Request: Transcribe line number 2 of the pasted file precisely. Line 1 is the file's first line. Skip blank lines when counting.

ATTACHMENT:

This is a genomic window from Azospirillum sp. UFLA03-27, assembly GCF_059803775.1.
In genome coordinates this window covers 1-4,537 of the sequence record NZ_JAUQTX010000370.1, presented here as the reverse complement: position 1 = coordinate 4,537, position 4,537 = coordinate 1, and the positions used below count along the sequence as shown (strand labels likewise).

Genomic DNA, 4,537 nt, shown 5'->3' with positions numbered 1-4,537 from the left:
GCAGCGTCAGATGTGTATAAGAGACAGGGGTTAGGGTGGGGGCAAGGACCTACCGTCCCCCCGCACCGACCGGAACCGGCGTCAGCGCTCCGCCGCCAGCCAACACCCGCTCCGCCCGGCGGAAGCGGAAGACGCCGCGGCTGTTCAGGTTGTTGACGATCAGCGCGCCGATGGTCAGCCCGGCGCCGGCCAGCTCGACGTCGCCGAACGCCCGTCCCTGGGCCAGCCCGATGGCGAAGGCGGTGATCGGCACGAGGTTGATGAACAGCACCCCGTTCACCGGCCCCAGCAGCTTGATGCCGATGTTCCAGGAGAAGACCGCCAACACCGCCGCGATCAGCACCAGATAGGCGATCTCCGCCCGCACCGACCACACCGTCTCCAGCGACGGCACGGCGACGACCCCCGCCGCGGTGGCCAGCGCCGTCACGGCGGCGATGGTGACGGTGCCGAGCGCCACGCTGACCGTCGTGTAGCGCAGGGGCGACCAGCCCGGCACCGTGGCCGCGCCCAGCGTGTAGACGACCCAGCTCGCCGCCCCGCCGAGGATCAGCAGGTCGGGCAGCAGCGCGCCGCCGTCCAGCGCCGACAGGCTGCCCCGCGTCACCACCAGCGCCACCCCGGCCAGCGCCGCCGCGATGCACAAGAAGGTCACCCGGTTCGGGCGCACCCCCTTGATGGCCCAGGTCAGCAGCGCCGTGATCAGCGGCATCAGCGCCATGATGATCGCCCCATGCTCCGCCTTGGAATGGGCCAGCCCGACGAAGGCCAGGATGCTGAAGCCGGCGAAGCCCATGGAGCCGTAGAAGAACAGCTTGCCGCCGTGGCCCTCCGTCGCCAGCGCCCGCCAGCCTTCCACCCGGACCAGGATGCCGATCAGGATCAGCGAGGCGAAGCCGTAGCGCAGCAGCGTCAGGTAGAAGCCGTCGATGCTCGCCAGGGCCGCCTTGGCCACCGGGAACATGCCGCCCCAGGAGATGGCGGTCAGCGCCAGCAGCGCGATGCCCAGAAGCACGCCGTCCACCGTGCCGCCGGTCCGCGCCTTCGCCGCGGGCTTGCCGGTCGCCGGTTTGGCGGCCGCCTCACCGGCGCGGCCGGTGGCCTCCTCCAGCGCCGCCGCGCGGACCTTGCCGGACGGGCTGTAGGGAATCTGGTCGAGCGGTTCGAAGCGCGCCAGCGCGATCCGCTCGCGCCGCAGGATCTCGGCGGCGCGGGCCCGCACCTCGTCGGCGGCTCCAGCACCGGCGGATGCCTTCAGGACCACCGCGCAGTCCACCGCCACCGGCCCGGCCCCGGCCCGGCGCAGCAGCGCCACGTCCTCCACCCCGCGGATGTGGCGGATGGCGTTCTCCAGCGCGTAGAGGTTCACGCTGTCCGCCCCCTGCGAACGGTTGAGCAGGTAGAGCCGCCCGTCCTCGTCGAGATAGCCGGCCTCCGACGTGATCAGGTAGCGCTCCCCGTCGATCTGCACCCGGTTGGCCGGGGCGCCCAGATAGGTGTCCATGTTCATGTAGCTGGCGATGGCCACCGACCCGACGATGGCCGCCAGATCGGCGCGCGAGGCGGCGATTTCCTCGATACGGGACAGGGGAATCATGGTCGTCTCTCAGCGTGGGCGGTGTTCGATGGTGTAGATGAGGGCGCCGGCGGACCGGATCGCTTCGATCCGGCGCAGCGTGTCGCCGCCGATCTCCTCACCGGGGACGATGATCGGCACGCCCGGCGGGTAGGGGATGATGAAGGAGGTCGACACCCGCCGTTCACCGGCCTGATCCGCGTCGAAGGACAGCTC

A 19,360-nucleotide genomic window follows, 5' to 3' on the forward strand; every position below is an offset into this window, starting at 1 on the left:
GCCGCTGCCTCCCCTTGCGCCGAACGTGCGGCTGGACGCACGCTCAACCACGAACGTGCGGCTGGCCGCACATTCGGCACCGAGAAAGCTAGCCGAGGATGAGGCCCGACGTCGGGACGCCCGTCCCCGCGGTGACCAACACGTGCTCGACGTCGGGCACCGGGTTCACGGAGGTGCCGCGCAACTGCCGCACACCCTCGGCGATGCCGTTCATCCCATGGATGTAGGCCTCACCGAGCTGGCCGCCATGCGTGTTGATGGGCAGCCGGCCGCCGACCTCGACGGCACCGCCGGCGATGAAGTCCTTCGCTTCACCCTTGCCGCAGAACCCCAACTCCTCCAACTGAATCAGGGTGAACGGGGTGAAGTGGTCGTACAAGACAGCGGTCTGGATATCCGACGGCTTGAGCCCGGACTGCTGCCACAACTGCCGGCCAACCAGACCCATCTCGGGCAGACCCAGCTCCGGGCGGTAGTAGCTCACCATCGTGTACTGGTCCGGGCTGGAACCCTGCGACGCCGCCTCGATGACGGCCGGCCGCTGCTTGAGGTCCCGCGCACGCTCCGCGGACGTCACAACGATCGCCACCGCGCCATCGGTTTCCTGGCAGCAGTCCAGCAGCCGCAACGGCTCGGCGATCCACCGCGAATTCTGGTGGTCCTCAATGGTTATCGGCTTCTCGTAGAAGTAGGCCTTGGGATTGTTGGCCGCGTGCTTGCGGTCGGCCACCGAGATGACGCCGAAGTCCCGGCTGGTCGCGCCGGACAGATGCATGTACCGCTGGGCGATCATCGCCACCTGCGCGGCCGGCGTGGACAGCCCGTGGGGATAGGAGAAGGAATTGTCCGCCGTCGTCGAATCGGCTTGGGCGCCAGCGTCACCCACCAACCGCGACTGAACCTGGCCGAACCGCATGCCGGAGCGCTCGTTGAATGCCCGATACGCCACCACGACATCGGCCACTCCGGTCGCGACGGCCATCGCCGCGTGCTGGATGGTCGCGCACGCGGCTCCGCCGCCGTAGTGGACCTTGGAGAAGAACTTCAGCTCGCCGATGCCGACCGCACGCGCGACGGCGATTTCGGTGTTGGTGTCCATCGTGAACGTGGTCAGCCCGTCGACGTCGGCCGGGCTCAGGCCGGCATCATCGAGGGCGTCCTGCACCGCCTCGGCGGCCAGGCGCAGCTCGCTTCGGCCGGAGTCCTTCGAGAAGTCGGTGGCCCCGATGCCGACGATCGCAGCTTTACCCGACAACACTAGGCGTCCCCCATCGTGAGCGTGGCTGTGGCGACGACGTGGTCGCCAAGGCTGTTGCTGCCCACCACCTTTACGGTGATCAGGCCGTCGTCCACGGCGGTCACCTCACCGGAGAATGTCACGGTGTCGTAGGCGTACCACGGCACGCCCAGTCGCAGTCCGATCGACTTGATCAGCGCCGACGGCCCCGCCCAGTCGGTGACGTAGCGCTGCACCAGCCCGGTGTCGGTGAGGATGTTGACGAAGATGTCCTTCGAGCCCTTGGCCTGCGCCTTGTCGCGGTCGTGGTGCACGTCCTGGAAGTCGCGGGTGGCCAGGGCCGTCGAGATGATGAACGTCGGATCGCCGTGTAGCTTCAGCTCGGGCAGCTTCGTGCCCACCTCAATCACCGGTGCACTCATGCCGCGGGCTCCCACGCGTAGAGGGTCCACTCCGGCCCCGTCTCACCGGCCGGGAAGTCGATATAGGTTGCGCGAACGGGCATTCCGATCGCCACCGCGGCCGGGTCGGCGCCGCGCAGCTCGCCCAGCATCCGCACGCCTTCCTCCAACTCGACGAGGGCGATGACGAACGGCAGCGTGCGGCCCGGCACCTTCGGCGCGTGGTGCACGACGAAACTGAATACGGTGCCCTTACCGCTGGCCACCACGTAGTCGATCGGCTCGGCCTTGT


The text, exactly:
In genome coordinates this window covers 1-4,537 of the sequence record NZ_JAUQTX010000370.1, presented here as the reverse complement: position 1 = coordinate 4,537, position 4,537 = coordinate 1, and the positions used below count along the sequence as shown (strand labels likewise).